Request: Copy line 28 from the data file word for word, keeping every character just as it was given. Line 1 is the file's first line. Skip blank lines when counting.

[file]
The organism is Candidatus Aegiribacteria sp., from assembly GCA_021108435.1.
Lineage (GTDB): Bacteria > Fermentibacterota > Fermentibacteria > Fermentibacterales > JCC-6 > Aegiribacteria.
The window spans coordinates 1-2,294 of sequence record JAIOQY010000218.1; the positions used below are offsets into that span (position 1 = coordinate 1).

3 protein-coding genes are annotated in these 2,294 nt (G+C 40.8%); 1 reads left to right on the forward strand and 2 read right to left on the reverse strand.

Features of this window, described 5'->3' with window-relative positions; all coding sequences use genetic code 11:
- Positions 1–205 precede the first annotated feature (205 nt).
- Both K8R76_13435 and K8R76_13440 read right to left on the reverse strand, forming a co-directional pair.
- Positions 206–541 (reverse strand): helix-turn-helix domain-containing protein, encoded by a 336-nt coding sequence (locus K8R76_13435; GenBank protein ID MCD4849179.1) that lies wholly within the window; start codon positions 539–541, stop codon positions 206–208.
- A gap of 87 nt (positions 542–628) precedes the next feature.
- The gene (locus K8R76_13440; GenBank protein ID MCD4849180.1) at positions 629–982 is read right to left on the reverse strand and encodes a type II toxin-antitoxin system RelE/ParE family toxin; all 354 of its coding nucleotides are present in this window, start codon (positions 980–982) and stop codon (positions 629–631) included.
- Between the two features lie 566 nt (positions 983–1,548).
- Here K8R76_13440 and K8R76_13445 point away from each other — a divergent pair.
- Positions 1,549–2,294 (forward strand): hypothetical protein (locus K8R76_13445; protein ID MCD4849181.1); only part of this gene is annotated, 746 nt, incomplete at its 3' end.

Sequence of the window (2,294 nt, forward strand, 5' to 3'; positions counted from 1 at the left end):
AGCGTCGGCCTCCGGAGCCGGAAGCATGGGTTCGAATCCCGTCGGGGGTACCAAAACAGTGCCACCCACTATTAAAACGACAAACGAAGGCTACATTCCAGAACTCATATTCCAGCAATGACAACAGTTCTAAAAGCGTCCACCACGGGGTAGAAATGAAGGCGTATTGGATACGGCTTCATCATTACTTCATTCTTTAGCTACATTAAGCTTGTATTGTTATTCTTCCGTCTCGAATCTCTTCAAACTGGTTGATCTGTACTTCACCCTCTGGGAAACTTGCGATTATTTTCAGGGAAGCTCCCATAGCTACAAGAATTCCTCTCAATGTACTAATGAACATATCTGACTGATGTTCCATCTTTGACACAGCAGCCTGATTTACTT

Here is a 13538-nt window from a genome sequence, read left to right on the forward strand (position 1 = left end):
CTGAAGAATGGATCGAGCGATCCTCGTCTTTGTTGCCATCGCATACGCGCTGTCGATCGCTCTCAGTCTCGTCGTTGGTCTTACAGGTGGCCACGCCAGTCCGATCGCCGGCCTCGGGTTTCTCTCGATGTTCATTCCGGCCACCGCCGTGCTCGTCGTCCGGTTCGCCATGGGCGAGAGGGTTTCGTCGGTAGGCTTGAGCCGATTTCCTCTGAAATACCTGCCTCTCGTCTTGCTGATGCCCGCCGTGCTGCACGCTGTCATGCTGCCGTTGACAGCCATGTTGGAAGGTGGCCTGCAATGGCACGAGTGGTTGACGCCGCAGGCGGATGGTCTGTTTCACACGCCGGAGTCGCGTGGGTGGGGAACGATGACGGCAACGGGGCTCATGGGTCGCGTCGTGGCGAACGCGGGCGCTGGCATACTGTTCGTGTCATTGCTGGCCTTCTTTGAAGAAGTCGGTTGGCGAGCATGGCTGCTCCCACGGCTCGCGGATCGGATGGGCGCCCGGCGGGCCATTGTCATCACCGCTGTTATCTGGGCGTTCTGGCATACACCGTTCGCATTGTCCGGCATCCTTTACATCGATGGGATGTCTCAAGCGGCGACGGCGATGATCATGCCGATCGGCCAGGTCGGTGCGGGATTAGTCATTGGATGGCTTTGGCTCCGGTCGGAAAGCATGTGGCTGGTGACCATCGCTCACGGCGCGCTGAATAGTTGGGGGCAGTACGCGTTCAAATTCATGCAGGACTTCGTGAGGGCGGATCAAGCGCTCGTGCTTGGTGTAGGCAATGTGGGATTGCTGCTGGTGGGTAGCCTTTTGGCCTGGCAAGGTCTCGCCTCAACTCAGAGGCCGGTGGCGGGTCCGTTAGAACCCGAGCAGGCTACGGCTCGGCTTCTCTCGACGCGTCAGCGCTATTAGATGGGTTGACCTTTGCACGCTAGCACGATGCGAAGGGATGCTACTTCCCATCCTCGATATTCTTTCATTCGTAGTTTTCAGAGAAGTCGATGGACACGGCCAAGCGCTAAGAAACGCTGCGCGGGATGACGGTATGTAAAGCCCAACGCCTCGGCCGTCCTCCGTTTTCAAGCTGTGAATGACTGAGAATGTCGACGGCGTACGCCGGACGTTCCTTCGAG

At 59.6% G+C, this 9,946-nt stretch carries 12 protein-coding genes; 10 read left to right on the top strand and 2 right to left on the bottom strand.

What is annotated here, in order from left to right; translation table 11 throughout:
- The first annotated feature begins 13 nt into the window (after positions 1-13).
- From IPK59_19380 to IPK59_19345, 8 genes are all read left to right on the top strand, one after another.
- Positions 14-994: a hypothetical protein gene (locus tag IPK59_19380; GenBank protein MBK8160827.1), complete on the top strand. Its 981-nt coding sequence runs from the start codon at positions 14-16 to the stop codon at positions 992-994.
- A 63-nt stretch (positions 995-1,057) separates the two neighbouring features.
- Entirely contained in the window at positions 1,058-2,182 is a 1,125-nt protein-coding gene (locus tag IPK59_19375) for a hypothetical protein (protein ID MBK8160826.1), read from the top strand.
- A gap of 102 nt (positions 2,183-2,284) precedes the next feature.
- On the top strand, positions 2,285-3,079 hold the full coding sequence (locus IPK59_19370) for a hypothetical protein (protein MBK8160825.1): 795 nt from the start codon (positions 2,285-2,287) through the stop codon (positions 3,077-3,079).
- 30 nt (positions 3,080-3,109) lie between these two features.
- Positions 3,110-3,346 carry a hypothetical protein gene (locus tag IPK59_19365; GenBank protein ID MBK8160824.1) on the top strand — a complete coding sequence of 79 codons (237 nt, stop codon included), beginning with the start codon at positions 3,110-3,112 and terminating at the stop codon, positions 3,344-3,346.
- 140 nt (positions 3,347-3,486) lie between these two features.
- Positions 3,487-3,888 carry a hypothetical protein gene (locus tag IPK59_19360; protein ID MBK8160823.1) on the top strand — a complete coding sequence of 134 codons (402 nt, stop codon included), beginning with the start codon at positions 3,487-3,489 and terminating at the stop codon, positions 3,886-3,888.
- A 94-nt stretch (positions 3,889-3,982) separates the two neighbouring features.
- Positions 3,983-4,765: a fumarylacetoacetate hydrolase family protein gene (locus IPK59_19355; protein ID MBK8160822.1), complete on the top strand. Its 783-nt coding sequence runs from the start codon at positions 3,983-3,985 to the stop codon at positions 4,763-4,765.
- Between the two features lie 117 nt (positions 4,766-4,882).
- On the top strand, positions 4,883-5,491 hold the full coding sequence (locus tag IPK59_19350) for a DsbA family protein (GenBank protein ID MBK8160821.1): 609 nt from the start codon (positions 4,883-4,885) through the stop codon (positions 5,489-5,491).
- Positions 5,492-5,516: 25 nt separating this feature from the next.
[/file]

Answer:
- Positions 3,110-3,346 carry a hypothetical protein gene (locus tag IPK59_19365; GenBank protein ID MBK8160824.1) on the top strand — a complete coding sequence of 79 codons (237 nt, stop codon included), beginning with the start codon at positions 3,110-3,112 and terminating at the stop codon, positions 3,344-3,346.